Over the weekend, while the the Obama administration was patting itself on the back for the Delta Force raid on ISIS/Daesh Oil Financier Abu Sayyaf, ISIS was sacking Ramadi, seizing U.S. military equipment, including missile launchers and tanks – enough to “take 3 more Mosuls and about 10 Ramadis,” according to one ISIS supporter.
Bill O’Reilly asked his guests, Lt. Col. Ralph Peters (ret) and Col. David Hunt (Ret.) Monday night, if they’ve heard the same rumor he’d heard that “the Obama administration knew that Ramadi was going to fall, knew it was an embarrassment, and then okayed this mission (as Col Hunt mentioned there were more than one hundred other requests that were not okayed – to take the sting out of the Ramadi situation.”
Peters said, “I’ve not heard that direct link, but I have heard the administration is doing everything it can to do damage control on the fall of Ramadi.”
(Yes, sadly, we have our own Baghdad Bobs now assigned to “damage control.”)
“Bill, the State Department has finally said that the fall of Ramadi was a set-back. It’s not a set-back. It’s a catastrophe! Ramadi is 75 miles from Baghdad! That’s Trenton to downtown Manhattan. It’s the capital of Anbar province – the key Sunni Arab province – it’s important because so many bled – died! – to take Ramadi!”
He continued to say that it was also a huge symbolic win for the Islamic State, and that “there are even some reports they got some of our M-1 tanks we gave the Iraqis.”
“Iraqi Special Forces, their elite operations – ran away, Peters added.”
Col. Hunt blasted the administration for its ineffective 9 month air campaign, “which was never going to work anyway” because the lack of troops on the ground coordinating with pilots.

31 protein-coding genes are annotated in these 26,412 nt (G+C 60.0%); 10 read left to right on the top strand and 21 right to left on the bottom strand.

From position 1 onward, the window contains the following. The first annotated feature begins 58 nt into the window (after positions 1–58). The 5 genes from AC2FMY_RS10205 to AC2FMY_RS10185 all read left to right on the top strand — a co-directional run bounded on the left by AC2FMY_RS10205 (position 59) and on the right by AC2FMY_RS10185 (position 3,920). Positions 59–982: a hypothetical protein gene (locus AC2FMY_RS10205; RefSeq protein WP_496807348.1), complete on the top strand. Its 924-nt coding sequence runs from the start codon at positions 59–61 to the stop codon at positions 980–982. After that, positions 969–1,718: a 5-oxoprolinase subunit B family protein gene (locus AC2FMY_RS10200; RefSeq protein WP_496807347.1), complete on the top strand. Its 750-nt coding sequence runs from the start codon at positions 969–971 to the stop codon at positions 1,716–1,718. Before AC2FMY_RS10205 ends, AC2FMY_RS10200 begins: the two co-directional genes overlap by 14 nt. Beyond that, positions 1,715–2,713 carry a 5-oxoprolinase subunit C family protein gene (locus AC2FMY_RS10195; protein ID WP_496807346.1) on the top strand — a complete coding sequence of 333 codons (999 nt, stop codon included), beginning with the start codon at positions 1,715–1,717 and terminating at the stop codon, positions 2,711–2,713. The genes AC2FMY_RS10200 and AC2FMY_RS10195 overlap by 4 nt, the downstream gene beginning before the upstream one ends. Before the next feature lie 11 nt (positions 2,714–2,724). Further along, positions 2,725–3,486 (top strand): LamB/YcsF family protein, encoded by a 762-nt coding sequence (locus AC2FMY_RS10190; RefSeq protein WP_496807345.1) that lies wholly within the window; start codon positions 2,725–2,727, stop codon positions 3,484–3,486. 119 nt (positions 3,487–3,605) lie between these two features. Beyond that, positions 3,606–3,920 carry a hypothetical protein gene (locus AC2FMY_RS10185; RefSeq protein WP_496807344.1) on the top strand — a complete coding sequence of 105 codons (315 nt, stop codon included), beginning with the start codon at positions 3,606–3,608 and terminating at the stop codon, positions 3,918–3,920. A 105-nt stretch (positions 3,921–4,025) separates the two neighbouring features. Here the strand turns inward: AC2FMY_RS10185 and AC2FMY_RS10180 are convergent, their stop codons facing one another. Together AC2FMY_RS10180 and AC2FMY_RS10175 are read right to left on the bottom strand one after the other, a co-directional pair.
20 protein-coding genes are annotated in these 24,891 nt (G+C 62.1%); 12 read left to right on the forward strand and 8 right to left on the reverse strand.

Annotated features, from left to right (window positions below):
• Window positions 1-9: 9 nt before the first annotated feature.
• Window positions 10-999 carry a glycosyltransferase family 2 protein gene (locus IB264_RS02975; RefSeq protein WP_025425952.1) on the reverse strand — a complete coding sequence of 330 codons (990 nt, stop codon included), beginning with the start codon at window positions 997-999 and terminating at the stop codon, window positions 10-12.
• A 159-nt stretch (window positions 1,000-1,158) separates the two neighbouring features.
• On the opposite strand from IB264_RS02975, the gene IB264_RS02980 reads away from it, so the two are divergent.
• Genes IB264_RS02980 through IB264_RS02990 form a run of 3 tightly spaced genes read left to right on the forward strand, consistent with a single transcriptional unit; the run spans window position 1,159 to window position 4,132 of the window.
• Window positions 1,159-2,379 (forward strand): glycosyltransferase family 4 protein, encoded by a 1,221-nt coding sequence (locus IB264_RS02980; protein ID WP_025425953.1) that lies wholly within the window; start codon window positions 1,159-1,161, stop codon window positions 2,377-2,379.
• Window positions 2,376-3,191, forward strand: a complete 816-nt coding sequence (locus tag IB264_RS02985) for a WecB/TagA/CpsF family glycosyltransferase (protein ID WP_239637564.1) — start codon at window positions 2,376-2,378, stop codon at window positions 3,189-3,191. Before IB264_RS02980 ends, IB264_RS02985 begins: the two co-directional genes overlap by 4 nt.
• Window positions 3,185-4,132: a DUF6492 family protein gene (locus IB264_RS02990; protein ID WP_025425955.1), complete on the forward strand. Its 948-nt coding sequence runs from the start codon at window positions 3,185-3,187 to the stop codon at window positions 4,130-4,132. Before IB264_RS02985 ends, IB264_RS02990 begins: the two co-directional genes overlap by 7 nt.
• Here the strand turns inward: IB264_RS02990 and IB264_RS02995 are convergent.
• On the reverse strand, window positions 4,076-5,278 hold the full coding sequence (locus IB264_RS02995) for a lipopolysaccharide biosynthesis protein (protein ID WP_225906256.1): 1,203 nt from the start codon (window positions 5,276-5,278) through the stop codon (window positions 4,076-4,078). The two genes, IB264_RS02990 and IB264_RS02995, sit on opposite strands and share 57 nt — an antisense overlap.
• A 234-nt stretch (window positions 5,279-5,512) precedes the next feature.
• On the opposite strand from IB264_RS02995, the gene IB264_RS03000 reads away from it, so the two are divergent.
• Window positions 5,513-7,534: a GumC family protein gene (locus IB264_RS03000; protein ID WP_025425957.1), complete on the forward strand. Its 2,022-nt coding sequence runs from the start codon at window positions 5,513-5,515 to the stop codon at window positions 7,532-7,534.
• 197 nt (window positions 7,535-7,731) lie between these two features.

Via PJ Media:
The strikes targeted Islamic State fighting positions, armoured and technical vehicles, and buildings they control.
Obama allegedly has a coalition of 60 nations fighting ISIS with us and they only managed 19 airstrikes in a three-day period.
During the Gulf War’s “Shock and Awe” campaign, the U.S. rained down 300 to 400 cruise missiles a day on Iraq for two consecutive days. At the beginning of the Iraq War, the U.S. unleashed 800 cruise missiles in two days.
Meanwhile, a massive convoy of ISIS fighters was able to parade out in the open desert in Western Anbar on Monday, completely unmolested.
— حيدر سومري (@IraqiSecurity) May 18, 2015
The Regime says a “sandstorm” prevented them from acting, but pictures and video show an area completely clear of sand storms.
According to the ISIS Study Group, “the public thinks Ramadi fell just the other day, but in all honesty IS had been in control of the city for the last six months.”
All this did was make it “official.” We’re aware of 50 ISF personnel who are currently trapped in the city with no way out – meaning they don’t have long on this Earth. The Obama administration may be downplaying the significance of this blow, but this is the biggest IA defeat since the fall of Mosul.
We’ve been warning about IS’ tightening chokehold on the province and how al-Asad Airbase is in danger of being overrun. As of this writing, the base is surrounded and isolated from any ground reinforcements with the Iraqi Army (IA) base in Taqaddum also vulnerable to a complex attack. A smaller IA presence at Camp Warar has been completely cut off and already experiencing probing attacks with the IS OP-tempo increasing in Fallujah and Karmah – which have forced some of the Shia proxy Popular Mobilization Committee (PMC) personnel to withdraw. After purging Ramadi of the remaining ISF presence, IS held a massive parade with a large concentration of fighters, armored vehicles and other confiscated equipment involved in the festivities as a show of force and to taunt the US government for being so weak. Not surprisingly, the Obama administration failed to capitalize on the large concentration of fighters in the area by not launching airstrikes on their positions. They claim a “sandstorm” prevented the US Air Force from launching airstrikes, which is interesting since the area seems pretty clear of sandstorms in the video footage that’s circulating the net.